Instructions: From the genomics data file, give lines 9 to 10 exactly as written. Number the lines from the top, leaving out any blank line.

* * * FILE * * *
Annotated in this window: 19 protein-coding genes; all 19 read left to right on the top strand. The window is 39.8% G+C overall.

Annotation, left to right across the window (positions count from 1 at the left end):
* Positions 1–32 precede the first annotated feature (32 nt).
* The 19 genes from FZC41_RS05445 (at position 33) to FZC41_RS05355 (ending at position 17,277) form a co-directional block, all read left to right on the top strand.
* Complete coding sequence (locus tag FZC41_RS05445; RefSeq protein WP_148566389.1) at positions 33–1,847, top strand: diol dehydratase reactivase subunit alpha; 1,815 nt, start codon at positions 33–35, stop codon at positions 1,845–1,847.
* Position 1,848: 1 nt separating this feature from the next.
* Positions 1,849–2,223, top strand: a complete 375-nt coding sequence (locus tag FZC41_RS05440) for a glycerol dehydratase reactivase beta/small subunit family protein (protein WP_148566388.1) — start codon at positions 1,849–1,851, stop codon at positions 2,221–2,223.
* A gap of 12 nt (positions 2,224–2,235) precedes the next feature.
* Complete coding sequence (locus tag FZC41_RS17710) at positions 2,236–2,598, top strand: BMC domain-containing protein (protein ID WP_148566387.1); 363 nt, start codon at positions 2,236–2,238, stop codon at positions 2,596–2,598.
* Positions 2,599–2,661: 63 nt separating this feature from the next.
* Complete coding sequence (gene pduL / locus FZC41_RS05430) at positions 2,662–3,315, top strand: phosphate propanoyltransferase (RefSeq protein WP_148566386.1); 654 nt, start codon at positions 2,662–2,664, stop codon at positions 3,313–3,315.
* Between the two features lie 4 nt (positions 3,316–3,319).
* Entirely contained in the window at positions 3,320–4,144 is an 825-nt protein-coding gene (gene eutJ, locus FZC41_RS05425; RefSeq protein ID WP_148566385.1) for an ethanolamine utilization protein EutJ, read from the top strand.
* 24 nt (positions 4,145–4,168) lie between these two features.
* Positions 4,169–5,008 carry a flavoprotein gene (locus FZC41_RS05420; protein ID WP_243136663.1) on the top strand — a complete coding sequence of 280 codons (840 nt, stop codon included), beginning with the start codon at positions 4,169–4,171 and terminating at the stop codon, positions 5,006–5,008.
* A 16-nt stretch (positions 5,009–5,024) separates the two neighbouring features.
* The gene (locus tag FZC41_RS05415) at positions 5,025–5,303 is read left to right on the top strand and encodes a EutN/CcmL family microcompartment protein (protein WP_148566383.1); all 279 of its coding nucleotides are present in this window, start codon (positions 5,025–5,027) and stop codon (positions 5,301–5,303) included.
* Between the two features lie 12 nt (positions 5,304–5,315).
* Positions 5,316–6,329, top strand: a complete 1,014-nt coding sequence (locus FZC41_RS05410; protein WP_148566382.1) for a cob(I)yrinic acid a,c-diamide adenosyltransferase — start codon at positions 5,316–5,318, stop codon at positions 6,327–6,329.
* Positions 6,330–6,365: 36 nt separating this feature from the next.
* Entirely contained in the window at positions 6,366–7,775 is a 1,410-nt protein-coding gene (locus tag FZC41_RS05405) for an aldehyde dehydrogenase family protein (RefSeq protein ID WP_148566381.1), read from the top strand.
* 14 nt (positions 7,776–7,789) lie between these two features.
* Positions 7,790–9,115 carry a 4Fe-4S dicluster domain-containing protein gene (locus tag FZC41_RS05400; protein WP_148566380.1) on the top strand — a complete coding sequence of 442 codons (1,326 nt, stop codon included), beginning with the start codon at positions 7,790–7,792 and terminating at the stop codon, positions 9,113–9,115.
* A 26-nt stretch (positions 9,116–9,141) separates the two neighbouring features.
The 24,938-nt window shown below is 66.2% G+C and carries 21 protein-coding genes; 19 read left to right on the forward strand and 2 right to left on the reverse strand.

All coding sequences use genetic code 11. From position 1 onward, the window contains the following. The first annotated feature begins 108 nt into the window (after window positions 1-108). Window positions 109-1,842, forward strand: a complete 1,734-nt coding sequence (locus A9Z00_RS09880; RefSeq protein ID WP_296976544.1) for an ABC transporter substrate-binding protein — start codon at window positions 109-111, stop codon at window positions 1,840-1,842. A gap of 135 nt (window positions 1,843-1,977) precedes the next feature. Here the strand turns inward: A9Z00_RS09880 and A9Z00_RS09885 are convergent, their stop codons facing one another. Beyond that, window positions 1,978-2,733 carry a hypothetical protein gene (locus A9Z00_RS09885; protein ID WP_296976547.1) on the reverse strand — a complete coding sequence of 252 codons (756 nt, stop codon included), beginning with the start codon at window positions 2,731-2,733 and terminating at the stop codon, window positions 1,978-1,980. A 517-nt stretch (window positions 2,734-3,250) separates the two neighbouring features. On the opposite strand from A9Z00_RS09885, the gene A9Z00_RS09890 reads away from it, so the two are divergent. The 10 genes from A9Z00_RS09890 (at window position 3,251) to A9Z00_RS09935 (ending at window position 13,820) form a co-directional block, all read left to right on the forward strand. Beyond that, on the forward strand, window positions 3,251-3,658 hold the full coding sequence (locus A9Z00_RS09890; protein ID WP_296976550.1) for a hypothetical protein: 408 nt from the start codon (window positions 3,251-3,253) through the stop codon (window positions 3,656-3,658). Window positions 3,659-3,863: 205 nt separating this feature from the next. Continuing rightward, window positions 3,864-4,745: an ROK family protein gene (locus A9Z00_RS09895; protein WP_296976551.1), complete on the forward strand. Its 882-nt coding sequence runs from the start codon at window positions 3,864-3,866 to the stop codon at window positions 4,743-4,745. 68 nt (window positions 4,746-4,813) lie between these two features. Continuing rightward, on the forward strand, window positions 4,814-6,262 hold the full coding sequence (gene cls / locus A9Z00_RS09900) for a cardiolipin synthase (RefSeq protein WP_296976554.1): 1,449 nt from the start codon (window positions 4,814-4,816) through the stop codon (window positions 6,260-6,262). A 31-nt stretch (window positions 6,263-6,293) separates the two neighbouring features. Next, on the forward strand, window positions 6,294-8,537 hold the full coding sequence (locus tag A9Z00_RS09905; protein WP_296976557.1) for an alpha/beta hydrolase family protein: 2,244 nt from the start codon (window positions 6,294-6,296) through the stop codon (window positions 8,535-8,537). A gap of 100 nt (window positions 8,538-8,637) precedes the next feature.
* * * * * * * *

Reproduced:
* Complete coding sequence (locus tag FZC41_RS17710) at positions 2,236–2,598, top strand: BMC domain-containing protein (protein ID WP_148566387.1); 363 nt, start codon at positions 2,236–2,238, stop codon at positions 2,596–2,598.
* Positions 2,599–2,661: 63 nt separating this feature from the next.